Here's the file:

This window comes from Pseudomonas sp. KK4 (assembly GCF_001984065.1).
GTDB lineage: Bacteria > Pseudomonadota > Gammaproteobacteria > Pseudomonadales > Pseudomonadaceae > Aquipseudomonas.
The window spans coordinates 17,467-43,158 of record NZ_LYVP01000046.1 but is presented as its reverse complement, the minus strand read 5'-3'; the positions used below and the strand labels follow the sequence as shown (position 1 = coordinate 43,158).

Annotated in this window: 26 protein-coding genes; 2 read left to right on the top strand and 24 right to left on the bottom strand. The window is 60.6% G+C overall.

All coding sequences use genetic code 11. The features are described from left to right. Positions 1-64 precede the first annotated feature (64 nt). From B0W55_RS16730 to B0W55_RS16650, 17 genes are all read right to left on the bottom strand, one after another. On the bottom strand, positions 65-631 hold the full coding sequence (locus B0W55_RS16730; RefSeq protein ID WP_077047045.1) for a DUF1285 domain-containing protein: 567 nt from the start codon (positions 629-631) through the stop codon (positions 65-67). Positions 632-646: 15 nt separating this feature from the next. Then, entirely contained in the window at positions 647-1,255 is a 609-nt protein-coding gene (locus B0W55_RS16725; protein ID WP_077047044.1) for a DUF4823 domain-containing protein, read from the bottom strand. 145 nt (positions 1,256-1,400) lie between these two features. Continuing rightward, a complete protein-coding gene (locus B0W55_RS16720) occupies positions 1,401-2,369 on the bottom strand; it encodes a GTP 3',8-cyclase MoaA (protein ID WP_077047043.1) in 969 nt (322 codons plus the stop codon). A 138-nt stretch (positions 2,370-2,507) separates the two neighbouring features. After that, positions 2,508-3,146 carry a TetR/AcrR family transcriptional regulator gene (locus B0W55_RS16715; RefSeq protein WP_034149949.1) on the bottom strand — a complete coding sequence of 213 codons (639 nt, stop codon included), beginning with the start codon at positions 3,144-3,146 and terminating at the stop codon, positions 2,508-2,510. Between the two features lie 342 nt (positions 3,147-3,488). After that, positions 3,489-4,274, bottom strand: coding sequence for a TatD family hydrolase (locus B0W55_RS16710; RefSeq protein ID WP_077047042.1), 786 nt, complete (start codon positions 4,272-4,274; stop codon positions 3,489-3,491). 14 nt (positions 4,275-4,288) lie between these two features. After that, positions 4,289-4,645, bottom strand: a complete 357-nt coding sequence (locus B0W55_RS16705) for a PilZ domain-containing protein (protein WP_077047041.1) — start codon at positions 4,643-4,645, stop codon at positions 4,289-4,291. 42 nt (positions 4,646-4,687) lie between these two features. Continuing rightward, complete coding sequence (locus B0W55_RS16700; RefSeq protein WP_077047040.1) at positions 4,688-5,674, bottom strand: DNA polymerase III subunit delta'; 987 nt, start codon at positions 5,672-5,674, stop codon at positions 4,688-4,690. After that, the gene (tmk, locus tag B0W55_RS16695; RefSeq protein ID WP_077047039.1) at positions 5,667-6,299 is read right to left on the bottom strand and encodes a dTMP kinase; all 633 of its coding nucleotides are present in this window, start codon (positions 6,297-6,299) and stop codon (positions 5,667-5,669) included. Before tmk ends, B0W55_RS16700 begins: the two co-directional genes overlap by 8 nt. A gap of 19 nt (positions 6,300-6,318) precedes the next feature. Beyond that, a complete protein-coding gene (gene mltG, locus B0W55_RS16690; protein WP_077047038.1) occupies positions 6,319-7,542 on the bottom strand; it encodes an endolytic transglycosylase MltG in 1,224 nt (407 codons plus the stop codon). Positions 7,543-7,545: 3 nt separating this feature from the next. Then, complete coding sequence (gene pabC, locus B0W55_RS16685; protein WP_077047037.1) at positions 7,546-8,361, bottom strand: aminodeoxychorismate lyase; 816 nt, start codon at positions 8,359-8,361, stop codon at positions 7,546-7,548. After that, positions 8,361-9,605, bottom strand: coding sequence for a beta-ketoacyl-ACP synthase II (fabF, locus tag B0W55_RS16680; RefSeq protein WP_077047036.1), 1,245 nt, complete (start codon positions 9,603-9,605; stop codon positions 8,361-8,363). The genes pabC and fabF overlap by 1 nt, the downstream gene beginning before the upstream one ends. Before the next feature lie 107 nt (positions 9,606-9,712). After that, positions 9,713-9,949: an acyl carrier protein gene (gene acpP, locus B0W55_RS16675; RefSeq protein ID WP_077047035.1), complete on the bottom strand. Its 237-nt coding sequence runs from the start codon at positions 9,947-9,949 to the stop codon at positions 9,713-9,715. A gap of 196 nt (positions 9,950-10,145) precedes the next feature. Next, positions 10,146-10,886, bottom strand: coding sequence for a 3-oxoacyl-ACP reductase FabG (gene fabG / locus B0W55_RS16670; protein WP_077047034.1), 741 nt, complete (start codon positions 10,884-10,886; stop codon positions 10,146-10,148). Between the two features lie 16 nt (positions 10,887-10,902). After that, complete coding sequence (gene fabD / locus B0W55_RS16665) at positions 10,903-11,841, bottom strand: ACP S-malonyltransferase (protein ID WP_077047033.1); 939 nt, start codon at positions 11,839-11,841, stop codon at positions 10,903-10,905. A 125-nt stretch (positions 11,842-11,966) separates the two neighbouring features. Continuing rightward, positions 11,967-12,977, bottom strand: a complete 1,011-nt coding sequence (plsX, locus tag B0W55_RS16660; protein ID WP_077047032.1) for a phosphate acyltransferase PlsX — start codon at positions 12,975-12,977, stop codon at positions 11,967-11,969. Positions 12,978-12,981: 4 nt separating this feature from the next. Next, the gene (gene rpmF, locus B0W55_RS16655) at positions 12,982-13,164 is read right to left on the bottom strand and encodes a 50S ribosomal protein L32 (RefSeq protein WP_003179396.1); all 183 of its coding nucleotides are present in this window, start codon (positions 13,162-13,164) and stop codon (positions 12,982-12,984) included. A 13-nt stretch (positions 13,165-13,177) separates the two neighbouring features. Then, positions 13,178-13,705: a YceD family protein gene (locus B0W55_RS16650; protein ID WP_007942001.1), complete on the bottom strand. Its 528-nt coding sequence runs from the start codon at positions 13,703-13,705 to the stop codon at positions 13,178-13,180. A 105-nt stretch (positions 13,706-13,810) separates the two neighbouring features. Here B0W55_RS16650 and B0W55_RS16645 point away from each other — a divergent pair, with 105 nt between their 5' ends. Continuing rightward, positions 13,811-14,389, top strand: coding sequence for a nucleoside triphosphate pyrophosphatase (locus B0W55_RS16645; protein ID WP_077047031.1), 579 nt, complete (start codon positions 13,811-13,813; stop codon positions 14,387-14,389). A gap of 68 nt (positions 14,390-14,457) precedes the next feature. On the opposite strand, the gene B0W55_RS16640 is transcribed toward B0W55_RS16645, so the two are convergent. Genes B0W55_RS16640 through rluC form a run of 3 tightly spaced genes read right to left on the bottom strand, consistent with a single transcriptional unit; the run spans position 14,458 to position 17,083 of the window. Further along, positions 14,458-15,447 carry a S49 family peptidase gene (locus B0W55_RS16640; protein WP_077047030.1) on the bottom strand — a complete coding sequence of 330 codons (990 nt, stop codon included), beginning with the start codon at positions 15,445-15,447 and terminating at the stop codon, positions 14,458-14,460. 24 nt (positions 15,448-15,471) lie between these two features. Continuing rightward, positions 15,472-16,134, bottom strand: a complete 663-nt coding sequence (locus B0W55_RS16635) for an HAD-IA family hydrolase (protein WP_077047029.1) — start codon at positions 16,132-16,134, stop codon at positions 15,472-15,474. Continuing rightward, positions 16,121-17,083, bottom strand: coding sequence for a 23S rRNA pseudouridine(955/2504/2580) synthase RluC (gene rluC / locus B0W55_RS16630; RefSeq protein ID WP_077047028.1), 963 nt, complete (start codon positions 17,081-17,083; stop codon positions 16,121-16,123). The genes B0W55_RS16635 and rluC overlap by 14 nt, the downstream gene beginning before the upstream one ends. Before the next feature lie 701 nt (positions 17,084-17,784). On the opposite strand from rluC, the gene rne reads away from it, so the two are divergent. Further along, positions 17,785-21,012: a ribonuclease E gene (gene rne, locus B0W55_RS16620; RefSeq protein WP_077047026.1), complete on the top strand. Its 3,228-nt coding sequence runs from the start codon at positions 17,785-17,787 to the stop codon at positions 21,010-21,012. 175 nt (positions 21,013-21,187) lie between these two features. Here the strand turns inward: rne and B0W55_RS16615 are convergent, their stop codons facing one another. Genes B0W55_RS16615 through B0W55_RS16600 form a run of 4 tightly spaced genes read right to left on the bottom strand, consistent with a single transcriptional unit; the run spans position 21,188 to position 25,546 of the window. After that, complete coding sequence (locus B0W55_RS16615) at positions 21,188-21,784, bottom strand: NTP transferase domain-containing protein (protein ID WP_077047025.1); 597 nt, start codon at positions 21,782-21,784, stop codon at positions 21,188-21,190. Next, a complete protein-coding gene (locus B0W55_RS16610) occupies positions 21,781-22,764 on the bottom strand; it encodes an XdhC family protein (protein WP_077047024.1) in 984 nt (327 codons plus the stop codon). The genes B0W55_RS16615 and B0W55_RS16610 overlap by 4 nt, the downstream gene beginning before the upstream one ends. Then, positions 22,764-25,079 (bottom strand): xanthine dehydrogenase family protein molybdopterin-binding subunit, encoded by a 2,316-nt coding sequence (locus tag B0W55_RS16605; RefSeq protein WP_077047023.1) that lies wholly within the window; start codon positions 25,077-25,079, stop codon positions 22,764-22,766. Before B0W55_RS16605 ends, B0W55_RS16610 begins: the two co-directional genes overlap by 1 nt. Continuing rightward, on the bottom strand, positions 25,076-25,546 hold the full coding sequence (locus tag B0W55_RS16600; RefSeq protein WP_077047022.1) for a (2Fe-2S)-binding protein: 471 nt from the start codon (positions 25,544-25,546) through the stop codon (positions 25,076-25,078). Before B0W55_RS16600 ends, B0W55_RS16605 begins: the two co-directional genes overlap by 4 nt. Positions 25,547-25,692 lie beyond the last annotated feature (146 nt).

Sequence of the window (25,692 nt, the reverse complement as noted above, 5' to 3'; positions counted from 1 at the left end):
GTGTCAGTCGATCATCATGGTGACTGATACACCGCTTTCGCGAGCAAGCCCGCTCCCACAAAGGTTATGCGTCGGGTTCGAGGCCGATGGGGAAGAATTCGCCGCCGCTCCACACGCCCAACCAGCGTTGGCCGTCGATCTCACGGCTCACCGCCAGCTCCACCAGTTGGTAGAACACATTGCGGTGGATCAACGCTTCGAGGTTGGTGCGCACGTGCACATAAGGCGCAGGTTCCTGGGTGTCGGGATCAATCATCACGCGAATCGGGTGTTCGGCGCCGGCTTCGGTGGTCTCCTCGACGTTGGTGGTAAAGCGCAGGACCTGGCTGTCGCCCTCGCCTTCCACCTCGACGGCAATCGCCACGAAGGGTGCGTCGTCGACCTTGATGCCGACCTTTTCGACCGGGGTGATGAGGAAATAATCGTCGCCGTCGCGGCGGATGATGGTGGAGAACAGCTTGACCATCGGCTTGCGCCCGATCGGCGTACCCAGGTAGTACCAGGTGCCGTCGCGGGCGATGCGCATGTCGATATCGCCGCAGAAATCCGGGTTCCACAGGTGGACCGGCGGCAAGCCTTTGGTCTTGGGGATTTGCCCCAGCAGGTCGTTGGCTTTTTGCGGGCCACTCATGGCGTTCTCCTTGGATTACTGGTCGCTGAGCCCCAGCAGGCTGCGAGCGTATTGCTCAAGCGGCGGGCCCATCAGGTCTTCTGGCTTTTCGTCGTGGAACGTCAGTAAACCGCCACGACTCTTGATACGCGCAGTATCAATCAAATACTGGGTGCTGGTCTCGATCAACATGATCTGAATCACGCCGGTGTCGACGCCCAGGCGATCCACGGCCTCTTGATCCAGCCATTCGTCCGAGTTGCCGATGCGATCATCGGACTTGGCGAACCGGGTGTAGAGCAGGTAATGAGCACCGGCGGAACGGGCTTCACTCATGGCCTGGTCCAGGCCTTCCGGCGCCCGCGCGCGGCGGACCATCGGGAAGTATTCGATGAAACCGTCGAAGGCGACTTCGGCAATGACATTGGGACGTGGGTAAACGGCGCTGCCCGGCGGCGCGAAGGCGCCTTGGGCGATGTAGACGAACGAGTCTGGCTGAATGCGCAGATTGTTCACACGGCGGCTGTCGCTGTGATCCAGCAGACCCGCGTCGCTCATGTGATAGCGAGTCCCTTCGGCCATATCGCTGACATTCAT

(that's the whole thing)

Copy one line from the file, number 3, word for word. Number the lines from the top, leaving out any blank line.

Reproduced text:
The window spans coordinates 17,467-43,158 of record NZ_LYVP01000046.1 but is presented as its reverse complement, the minus strand read 5'-3'; the positions used below and the strand labels follow the sequence as shown (position 1 = coordinate 43,158).